McCain’s Vietnam Rescuer Recalls 32-Year-Old Event
The U.S. presidential race would have been much different if Mai Van On had listened to his angry neighbors 32 years ago.
Instead, even as others cursed him, he rescued a shot-down American pilot from drowning in Hanoi’s Truc Bach lake.
And while On isn’t happy about some of John McCain’s recent comments, he said Wednesday that a November victory for the senator from Arizona would still be good news. “I wish him good luck and prosperity,” On said.
On Oct. 26, 1967, McCain was a 31-year-old Navy fighter pilot who was part of a bombing mission on the North Vietnamese capital. On usually didn’t go home from work on his lunch break, but he did that cool, sunny autumn day.
Air-raid sirens sounded as On reached the thatched-roof house on the lake shore, and he rushed to join 60 people in a nearby shelter. Bombs soon were falling, and Vietnamese soldiers let loose with anti-aircraft artillery and missiles.
“I was at the entrance to the shelter, looking up at the sky, and I saw one plane hit by a missile. The tail was cut off, and it came down,” On recalled.
“I jumped out of the shelter. Others tried to prevent me from going out, saying it was too dangerous and cursing me, asking, ‘Why do you want to go out and rescue our enemy?’ I went anyway, grabbed a bamboo pole and swam to where he went down.”
McCain was below the surface of the 16-foot-deep water, entangled in the parachute cords. On said he cleared the ropes and pulled McCain to the surface.
“His head was drooping and his eyes were closed. They gradually opened, and I saw a look of relief that he was still alive,” On said.
He gave McCain one end of the pole as he held the other and swam with one arm. Another man helped them to shore. On recalled that McCain’s flight suit was torn, revealing a good-luck charm around his neck.
“He could not walk, so I had to help him. At first, I thought he had no injuries, but I later learned he had a broken arm and broken leg,” On said.
“About 40 people were standing there. They were about to rush him with their fists and stones. I asked them not to kill him. He was beaten for a while before I could stop them.”
McCain was handed over to the local police, and it wasn’t until years later that On learned the name of the man he had saved.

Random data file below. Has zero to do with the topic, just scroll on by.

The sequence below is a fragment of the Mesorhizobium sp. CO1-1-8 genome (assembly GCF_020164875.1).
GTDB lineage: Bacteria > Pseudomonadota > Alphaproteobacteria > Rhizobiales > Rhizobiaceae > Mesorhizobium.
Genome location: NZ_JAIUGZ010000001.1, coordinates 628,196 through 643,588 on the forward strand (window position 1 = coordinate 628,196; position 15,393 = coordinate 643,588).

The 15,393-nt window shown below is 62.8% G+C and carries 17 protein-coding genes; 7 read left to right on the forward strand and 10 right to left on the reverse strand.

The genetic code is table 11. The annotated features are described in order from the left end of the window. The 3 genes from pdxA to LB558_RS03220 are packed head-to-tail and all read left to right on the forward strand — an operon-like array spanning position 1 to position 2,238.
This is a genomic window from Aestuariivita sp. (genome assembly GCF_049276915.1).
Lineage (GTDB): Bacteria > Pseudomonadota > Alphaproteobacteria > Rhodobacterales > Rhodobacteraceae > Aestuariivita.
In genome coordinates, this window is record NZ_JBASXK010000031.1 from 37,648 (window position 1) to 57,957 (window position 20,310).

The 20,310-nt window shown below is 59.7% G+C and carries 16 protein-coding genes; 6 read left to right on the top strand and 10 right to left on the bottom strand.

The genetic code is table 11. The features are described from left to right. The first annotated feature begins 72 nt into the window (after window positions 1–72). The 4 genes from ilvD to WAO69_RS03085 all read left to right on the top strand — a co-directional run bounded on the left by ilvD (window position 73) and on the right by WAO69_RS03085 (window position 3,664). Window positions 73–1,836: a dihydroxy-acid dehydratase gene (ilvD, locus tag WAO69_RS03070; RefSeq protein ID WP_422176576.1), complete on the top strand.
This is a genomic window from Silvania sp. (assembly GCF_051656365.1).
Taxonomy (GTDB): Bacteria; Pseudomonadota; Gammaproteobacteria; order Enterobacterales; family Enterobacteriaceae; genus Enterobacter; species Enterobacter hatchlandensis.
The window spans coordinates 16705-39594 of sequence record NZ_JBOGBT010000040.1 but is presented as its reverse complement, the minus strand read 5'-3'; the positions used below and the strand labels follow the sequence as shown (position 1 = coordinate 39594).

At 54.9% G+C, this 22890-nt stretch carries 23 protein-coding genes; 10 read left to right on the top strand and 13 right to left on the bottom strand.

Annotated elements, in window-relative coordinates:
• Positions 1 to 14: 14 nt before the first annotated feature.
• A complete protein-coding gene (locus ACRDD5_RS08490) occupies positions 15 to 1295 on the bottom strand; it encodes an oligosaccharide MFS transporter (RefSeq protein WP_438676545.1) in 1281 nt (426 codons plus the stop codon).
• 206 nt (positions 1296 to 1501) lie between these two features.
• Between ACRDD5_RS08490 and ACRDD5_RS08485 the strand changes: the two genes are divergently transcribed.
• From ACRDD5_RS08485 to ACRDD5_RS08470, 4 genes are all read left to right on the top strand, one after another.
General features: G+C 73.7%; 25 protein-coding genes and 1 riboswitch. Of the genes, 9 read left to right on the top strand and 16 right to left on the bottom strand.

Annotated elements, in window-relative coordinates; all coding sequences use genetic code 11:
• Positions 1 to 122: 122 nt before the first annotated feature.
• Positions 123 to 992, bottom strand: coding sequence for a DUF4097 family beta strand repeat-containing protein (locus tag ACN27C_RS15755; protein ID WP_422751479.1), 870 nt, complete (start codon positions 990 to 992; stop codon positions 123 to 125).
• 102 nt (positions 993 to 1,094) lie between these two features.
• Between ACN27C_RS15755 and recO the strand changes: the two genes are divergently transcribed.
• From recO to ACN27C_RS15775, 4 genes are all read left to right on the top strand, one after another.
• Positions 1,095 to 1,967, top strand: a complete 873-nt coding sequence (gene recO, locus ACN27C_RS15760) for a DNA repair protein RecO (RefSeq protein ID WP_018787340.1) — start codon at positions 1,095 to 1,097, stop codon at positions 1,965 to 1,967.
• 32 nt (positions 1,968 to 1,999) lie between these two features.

They finally met in 1996 during one of McCain’s six visits to Vietnam since the war ended in 1975. On was given a U.S. Senate key ring that remains in its small clear-plastic box.
“We shook hands and hugged each other,” On said. “He sat next to me and asked me: ‘I was your adversary; why did you rescue me?’ I told him: ‘You were about to die. Based on the humanitarian nature of the Vietnamese people, I rescued you.’ ”
While On is proud of what he did, calling himself a bridge between Vietnam and the United States, he said he was disappointed to hear that McCain claims he was tortured during his five years as a prisoner of war at the infamous “Hanoi Hilton.”
McCain has released medical records in which he talked of being mistreated so badly while a POW that he tried twice to hang himself. Vietnam has consistently denied torturing any prisoners of war.
On said, however, that he was saddened to hear of McCain’s comments. “I feel he has lost the kindness of the Vietnam people after all the good things they did for him,” he said.
McCain also has been criticized for using “gooks,” a derogatory term, to describe his prison guards.
His comments “have hurt the Vietnamese and Asian peoples,” Foreign Ministry spokeswoman Phan Thuy Thanh said in a statement broadcast on national television.
On, who saw the broadcast, said that “the war has been over for 25 years. We should put it in the past and not talk about it.”
Vietnam and the United States normalized relations five years ago, and have been negotiating a trade deal.
Today, On is a spry but undernourished 83 who would like to visit the United States but doesn’t know if his health would permit it.
“I don’t know if John McCain would invite me. I would like to visit his home and family,” On said.